Academic journal article American Journal of Criminal Law

The Death Penalty and Mass Incarceration: Convergences and Divergences

Academic journal article American Journal of Criminal Law

The Death Penalty and Mass Incarceration: Convergences and Divergences

Article excerpt

I. Common Political Background Conditions....................................................190

II. Mutually Reinforcing Policies........................................................................194

III. Recent Divergences........................................................................................197

IV. "Death is Different" as a Double-Edged Sword.............................................200

V. Life After Death.............................................................................................204

VI. Conclusion......................................................................................................207

American penal policy over the past forty years is striking in its departure both from the policies of our own recent past and from those of our peer nations. With regard to capital punishment, despite a steep downward trajectory in executions nationwide during the 1960s, falling to zero in the five years leading up to the temporary abolition of Furman v. Georgia* 1 in 1972, the death penalty came back with a vengeance in the years following its reinstatement in Gregg v. Georgia2 and accompanying cases in 1976. By the late 1990s, death sentencing rates and execution rates reached highs that the United States had not seen in fifty years, while every other Western democracy converged on abolition as a reflection of a growing consensus that the death penalty constitutes a violation of international human rights.3 With regard to incarceration practices, the American imprisonment rate increased five-fold in the decades between 1970 and the early 2000s, yielding a total current incarceration (prison and jail) rate of over 700 per 100,000 of population-the highest rate in our own history and in the world.4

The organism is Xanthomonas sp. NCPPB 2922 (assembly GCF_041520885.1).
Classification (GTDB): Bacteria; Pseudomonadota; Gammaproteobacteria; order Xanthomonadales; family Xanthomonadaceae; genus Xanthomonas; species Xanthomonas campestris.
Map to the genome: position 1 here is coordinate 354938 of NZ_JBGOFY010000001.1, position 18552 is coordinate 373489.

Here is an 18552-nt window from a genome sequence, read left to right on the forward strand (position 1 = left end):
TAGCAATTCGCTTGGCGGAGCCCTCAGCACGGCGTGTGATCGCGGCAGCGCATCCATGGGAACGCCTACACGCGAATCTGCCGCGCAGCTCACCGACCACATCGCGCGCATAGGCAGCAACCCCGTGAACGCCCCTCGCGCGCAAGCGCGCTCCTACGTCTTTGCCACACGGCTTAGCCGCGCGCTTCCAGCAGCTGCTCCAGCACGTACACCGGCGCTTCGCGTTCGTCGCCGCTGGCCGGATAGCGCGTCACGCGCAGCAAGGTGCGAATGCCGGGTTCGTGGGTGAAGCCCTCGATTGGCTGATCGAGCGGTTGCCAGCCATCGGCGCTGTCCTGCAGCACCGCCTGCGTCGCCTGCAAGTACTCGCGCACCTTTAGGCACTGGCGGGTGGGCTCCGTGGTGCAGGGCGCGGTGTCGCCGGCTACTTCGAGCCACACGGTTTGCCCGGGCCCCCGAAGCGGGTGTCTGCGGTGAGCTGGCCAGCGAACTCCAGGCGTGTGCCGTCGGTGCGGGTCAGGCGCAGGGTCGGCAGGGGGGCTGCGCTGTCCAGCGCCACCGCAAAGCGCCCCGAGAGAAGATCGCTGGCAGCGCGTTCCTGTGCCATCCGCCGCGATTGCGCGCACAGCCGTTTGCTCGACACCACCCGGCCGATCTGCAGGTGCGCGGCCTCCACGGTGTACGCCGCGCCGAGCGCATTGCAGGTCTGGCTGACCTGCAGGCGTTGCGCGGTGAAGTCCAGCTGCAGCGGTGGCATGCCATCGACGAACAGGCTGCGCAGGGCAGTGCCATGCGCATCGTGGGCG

A cursory survey of these parallel trends yields the plausible observation that the continued retention of the death penalty and the huge increase in the incarceration rate are joint indications of the hearty American appetite for punitiveness. Under this view, super-sized sentences and the embrace of the ultimate sanction of death are linked phenomena, reflecting a common underlying political and social reality and tracing a common trajectory. As with many simple, broad-brush observations, there is much truth in this account. But there is also reason to question and complicate this assessment. Although the stories of the American death penalty and what has come to be called our policy of "mass incarceration" have many commonalities, they also have significant divergences-not least of which is the noticeably much more massive decline in capital practices over the past dozen years, as compared to the far more modest and recent declines in incarceration. Moreover, the two phenomena are not independent of each other; rather, arguments, policies, and law relating to the death penalty have had complicated, multidirectional spillover effects in the context of incarceration, and vice versa.

Our goal is to explore in more fine-grained detail the convergences, divergences, and interactions of the death penalty and mass incarceration over the past several decades. We first address the convergences, identifying the common political background conditions and mutually reinforcing policies that promoted both the enthusiastic retention of the death penalty and the surge of the incarceration rate from the 1970s onward. We then discuss the divergences, both as a matter of practices on the ground and at the conceptual and constitutional levels. Finally, we turn our attention to the future, imagining possible routes to nationwide abolition of the death penalty and the likely impact on incarceration and the broader criminal justice system.

I. Common Political Background Conditions

In the early 1970s, the Supreme Court's decision in Furman constitutionally invalidating the practice of capital punishment through the country was greeted with consternation and even outrage, despite the dramatic declines in executions of the previous decade. …

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